Students Give Community Garden a Boost

More plots mean more produce

Dan Kenel, left, and Jon Behnke

Dan Kenel, left, and Jon Behnke

How does your garden grow? One community garden in Guelph will grow larger this spring, thanks to help from U of G agriculture student Dan Kenel.

The third-year student is helping organizers double the size of an existing off-campus community garden. The project will accommodate more members – and more produce – on the grounds of Priory Park Baptist Church, near Stone Road West and the Hanlon Parkway, says Kenel.

The existing garden contains about 30 plots tended by congregation members. This year, the church’s community garden group plans to double its garden space.

Plans developed by Kenel and second-year landscape architecture student Jon Behnke include a windbreak, patio and mini apple orchard. The garden will be wheelchair accessible, including raised beds.

He expects most of the expansion will happen this year and hopes to run workshops for members on such topics as saving seed.

Several plots will be used to grow produce for a food bank run in Guelph by the Salvation Army.

Among the garden team members was Mary Jane Clark, formerly a U of G research associate studying green roofs with Prof. Youbin Zheng, School of Environmental Sciences.

Clark says the garden allows community members to meet and learn about growing food.

“Through gardening, relationships were built, community members gained an appreciation of food production, and healthy vegetables, fruits and herbs were produced by the gardeners, their families and members of the Priory Park Baptist Church congregation.”

She now does environmental horticulture research with Zheng at the Vineland Research and Innovation Centre in Vineland, Ont. Clark hopes to volunteer with community gardens in the Niagara region.

Kenel has enlisted other organizations to help in developing the Priory Park garden, including the Green Legacy Program in Wellington County and Transition Guelph. With the latter, he plans to start an “adopt a fruit tree” program at the garden.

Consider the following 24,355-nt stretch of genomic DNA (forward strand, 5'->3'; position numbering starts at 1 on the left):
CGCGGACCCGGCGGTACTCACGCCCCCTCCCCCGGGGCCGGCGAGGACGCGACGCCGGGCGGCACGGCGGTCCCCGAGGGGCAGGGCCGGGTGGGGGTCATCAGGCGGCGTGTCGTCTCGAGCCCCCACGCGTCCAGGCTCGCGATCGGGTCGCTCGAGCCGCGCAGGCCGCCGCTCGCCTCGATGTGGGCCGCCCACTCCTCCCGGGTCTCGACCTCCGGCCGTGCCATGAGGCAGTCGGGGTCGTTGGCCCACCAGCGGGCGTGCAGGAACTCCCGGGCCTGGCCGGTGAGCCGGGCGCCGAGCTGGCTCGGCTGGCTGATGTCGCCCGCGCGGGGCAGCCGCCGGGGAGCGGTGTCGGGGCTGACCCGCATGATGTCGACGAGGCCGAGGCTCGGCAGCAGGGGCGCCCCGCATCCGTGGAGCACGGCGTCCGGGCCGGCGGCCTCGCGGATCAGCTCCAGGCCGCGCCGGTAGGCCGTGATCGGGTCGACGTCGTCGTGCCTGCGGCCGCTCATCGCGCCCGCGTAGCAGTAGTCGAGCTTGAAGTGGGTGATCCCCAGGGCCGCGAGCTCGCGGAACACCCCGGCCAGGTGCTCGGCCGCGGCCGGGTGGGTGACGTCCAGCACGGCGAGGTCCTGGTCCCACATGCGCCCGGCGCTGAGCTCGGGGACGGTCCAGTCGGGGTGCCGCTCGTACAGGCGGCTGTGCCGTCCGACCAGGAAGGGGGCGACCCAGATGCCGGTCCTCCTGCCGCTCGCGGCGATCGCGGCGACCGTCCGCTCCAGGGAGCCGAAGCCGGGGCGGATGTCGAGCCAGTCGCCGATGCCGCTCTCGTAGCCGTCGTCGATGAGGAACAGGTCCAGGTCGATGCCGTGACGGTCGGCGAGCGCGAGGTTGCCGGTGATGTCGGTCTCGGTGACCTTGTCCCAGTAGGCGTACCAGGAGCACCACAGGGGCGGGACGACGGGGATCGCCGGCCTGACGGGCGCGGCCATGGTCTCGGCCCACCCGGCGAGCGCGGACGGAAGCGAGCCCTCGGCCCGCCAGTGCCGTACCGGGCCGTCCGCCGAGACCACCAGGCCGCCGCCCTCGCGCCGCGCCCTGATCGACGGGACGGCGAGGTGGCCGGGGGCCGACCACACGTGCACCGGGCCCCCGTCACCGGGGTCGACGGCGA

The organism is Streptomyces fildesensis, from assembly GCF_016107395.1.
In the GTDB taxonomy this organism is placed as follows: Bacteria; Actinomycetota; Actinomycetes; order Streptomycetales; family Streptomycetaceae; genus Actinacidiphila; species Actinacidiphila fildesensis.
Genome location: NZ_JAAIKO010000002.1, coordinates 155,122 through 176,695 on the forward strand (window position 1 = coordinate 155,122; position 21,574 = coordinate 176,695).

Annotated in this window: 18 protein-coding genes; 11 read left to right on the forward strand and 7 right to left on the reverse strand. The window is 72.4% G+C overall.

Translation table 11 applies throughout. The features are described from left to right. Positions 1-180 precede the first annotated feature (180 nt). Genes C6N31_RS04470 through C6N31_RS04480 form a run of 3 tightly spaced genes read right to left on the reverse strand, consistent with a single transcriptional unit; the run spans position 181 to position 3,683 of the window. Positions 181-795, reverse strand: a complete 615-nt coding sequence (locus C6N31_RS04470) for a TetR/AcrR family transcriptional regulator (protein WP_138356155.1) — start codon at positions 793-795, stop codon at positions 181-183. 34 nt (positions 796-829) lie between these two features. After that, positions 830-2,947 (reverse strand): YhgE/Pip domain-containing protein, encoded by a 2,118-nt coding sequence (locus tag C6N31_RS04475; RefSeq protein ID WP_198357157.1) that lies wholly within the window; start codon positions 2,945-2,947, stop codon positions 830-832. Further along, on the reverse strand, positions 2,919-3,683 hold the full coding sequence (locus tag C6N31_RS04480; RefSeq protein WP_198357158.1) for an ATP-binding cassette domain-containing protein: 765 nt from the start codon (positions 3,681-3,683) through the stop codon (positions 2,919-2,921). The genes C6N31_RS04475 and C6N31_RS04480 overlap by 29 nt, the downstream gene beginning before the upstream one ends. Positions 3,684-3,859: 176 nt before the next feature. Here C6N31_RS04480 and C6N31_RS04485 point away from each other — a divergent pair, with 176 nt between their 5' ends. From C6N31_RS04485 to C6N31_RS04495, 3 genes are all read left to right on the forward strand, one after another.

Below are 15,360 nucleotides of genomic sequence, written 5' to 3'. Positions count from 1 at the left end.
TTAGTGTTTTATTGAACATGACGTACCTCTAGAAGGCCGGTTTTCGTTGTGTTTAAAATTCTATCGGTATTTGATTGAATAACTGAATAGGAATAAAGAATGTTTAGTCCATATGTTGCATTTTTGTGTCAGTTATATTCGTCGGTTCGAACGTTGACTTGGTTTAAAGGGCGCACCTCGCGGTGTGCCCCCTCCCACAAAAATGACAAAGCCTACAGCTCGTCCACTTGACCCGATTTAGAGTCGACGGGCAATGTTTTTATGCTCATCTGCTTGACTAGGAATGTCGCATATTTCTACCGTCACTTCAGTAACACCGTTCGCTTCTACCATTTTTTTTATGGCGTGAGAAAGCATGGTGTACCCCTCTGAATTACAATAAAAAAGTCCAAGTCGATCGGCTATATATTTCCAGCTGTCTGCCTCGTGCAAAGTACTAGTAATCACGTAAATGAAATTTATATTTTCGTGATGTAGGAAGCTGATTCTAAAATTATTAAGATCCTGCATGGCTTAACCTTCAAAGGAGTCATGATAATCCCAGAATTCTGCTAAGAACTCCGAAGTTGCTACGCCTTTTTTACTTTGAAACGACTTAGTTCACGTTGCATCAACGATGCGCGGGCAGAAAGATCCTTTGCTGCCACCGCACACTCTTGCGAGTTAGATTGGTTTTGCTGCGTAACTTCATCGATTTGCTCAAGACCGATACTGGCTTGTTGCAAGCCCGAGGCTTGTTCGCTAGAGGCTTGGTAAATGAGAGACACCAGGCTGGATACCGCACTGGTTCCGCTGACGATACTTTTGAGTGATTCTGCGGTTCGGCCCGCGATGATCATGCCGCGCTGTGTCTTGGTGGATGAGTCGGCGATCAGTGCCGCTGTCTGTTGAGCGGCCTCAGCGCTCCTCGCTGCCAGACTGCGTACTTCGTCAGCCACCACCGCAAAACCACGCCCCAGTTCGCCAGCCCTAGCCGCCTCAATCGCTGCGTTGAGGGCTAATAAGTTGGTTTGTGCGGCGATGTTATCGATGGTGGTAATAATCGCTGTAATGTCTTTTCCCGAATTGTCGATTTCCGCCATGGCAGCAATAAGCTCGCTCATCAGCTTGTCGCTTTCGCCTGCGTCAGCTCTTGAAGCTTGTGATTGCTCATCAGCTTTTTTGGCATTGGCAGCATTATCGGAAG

He will use the project’s design and organization in an undergrad research project for Prof. Karen Landman, an urban agriculture expert in the School of Environmental Design and Rural Development.

Last year, an edible landscape designed by Kenel and U of G students Michelle Arseneault and Alice Lin won runner-up standing in an annual global contest called “Thought for Food.”

After learning about their interest in urban agriculture and permaculture, Clark contacted the trio for help with the Priory Park garden.

All three students also attended the One Young World summit conference held last year in Pittsburgh. Delegates from almost 200 countries discussed global issues and heard speakers, including former U.S. president Bill Clinton, musician and activist Bob Geldof and chef Jamie Oliver.

Says Kenel: “A small change within a local community can have a global impact. Everybody can effect some change for the better.”

Referring to the Guelph community garden, he says, “I don’t see this as changing the world or Guelph, but the ability for people to grow food, community-building, learning.”

He runs a landscaping company in Dundas, Ont.

“This is building a community around local food,” says Behnke. “It’s important for the relevance of community – people working together toward a common goal. Food is a basic need, so it’s a great way to create a collaborative effort.”

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